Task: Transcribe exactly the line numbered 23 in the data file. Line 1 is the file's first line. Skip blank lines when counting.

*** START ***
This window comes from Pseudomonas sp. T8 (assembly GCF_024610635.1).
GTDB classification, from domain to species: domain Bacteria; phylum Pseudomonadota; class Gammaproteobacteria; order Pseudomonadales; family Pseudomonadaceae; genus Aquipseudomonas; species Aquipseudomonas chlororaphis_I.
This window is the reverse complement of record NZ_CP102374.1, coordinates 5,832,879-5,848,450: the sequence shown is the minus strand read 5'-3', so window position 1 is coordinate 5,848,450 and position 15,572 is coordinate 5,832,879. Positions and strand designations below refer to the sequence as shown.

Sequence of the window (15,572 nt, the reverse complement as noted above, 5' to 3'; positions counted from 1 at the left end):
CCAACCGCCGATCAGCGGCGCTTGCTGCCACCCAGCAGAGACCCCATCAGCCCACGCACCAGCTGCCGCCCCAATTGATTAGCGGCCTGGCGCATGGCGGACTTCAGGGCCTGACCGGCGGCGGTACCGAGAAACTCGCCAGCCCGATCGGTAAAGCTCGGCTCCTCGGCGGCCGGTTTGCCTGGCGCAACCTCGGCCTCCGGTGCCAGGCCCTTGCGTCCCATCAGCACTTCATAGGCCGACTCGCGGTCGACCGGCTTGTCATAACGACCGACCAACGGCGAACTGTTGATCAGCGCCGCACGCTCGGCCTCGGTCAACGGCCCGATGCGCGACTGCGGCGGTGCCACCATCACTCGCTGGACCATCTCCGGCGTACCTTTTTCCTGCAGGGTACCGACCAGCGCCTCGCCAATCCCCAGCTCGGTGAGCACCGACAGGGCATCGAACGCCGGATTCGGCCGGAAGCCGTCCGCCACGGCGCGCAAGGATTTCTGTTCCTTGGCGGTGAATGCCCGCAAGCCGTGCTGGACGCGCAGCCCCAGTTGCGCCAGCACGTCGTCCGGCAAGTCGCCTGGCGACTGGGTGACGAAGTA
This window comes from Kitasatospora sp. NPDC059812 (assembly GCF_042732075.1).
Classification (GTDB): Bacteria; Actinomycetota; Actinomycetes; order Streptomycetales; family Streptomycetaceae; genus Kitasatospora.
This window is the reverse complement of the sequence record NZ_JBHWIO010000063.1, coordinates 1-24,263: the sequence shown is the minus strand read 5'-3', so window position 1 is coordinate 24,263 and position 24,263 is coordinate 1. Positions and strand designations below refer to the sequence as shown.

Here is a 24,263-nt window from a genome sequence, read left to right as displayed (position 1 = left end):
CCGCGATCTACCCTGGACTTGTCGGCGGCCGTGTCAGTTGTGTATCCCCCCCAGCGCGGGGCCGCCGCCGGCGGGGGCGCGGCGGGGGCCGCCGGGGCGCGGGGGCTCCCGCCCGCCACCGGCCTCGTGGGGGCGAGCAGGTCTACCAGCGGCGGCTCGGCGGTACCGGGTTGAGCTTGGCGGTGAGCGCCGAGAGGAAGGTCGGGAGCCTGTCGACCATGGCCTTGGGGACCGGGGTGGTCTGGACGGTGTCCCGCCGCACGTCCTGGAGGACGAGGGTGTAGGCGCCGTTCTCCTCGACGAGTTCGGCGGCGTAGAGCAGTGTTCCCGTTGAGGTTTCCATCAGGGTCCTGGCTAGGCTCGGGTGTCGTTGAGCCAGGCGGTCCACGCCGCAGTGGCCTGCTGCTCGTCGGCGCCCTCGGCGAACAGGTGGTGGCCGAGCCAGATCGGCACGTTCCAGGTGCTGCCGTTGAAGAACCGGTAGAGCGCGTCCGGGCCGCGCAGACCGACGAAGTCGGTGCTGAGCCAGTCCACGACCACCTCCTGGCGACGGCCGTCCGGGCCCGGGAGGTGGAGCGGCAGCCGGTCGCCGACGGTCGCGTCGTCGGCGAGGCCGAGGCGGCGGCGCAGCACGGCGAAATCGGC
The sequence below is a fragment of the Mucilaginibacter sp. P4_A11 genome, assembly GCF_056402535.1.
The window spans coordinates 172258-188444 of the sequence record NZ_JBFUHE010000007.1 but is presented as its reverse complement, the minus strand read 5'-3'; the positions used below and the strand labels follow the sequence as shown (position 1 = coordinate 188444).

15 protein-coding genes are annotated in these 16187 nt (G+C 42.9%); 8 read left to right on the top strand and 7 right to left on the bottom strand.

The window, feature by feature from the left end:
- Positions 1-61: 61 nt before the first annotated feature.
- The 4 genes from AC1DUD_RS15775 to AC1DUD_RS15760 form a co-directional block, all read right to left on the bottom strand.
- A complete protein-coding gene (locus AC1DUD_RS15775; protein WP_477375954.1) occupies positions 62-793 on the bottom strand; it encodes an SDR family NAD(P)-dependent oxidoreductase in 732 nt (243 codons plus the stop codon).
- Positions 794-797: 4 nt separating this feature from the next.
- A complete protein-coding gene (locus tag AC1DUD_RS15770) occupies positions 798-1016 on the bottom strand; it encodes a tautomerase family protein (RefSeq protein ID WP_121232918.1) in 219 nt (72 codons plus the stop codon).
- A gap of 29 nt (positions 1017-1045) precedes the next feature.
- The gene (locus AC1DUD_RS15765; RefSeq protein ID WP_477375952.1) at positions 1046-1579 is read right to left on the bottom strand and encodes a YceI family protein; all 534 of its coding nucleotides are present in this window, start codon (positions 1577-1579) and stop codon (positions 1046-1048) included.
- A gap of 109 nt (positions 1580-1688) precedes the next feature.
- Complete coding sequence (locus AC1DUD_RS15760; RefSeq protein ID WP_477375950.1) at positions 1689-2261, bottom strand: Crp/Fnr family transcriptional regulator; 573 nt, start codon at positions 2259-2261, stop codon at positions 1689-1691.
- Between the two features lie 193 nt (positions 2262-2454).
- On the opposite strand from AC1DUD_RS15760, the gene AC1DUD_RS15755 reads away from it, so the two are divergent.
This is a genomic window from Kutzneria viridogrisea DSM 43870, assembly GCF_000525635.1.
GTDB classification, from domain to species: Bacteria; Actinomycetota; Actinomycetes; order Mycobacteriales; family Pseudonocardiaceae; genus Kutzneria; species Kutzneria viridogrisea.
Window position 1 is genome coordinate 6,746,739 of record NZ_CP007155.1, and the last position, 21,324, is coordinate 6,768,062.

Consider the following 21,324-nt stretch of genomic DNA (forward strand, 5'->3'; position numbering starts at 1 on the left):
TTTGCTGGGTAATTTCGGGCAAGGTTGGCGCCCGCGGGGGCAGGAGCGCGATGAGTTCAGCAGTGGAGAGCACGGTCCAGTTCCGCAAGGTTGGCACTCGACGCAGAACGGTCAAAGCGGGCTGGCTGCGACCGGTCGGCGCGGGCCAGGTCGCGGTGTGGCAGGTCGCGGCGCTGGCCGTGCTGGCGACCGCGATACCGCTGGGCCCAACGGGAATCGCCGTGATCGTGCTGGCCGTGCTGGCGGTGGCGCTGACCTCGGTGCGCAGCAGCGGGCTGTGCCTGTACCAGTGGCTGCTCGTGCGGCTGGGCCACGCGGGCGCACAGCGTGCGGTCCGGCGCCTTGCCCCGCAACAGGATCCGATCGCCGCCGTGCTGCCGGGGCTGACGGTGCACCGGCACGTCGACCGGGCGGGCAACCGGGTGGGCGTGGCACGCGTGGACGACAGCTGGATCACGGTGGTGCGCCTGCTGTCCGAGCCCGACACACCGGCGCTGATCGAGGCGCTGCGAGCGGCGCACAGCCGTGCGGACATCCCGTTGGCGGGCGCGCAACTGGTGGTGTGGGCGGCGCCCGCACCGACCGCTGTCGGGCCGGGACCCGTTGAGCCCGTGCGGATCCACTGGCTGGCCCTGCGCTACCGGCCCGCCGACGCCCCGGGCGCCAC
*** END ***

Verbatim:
- Complete coding sequence (locus AC1DUD_RS15760; RefSeq protein ID WP_477375950.1) at positions 1689-2261, bottom strand: Crp/Fnr family transcriptional regulator; 573 nt, start codon at positions 2259-2261, stop codon at positions 1689-1691.